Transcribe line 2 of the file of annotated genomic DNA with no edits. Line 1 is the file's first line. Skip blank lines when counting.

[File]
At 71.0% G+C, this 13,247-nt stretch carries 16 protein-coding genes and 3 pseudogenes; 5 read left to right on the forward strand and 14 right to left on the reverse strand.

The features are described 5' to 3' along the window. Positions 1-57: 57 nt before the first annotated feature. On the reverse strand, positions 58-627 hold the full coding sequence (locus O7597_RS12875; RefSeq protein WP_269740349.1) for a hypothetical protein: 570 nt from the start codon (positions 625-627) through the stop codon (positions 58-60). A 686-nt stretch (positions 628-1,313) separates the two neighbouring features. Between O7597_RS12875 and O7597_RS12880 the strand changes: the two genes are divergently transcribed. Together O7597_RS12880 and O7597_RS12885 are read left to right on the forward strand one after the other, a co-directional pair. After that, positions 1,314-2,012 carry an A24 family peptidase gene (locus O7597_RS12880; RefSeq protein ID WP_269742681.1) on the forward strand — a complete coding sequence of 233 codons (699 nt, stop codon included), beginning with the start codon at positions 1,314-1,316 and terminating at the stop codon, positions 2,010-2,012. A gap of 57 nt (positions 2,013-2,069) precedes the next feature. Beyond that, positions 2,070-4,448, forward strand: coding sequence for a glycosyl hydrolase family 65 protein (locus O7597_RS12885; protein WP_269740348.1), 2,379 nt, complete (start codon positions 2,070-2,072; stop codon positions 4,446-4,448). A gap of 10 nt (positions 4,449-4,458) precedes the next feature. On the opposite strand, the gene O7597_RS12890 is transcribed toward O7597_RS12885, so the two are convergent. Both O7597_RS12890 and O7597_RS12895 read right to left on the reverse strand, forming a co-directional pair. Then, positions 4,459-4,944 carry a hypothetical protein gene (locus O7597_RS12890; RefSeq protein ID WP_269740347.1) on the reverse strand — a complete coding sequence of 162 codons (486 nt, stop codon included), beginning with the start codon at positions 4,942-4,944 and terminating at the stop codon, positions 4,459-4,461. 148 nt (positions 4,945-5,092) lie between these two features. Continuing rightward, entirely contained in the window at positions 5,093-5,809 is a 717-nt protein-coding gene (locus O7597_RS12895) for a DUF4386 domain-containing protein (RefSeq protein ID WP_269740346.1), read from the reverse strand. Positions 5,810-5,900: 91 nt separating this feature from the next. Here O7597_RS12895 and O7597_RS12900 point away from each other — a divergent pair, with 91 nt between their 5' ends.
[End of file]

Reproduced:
The features are described 5' to 3' along the window. Positions 1-57: 57 nt before the first annotated feature. On the reverse strand, positions 58-627 hold the full coding sequence (locus O7597_RS12875; RefSeq protein WP_269740349.1) for a hypothetical protein: 570 nt from the start codon (positions 625-627) through the stop codon (positions 58-60). A 686-nt stretch (positions 628-1,313) separates the two neighbouring features. Between O7597_RS12875 and O7597_RS12880 the strand changes: the two genes are divergently transcribed. Together O7597_RS12880 and O7597_RS12885 are read left to right on the forward strand one after the other, a co-directional pair. After that, positions 1,314-2,012 carry an A24 family peptidase gene (locus O7597_RS12880; RefSeq protein ID WP_269742681.1) on the forward strand — a complete coding sequence of 233 codons (699 nt, stop codon included), beginning with the start codon at positions 1,314-1,316 and terminating at the stop codon, positions 2,010-2,012. A gap of 57 nt (positions 2,013-2,069) precedes the next feature. Beyond that, positions 2,070-4,448, forward strand: coding sequence for a glycosyl hydrolase family 65 protein (locus O7597_RS12885; protein WP_269740348.1), 2,379 nt, complete (start codon positions 2,070-2,072; stop codon positions 4,446-4,448). A gap of 10 nt (positions 4,449-4,458) precedes the next feature. On the opposite strand, the gene O7597_RS12890 is transcribed toward O7597_RS12885, so the two are convergent. Both O7597_RS12890 and O7597_RS12895 read right to left on the reverse strand, forming a co-directional pair. Then, positions 4,459-4,944 carry a hypothetical protein gene (locus O7597_RS12890; RefSeq protein ID WP_269740347.1) on the reverse strand — a complete coding sequence of 162 codons (486 nt, stop codon included), beginning with the start codon at positions 4,942-4,944 and terminating at the stop codon, positions 4,459-4,461. 148 nt (positions 4,945-5,092) lie between these two features. Continuing rightward, entirely contained in the window at positions 5,093-5,809 is a 717-nt protein-coding gene (locus O7597_RS12895) for a DUF4386 domain-containing protein (RefSeq protein ID WP_269740346.1), read from the reverse strand. Positions 5,810-5,900: 91 nt separating this feature from the next. Here O7597_RS12895 and O7597_RS12900 point away from each other — a divergent pair, with 91 nt between their 5' ends.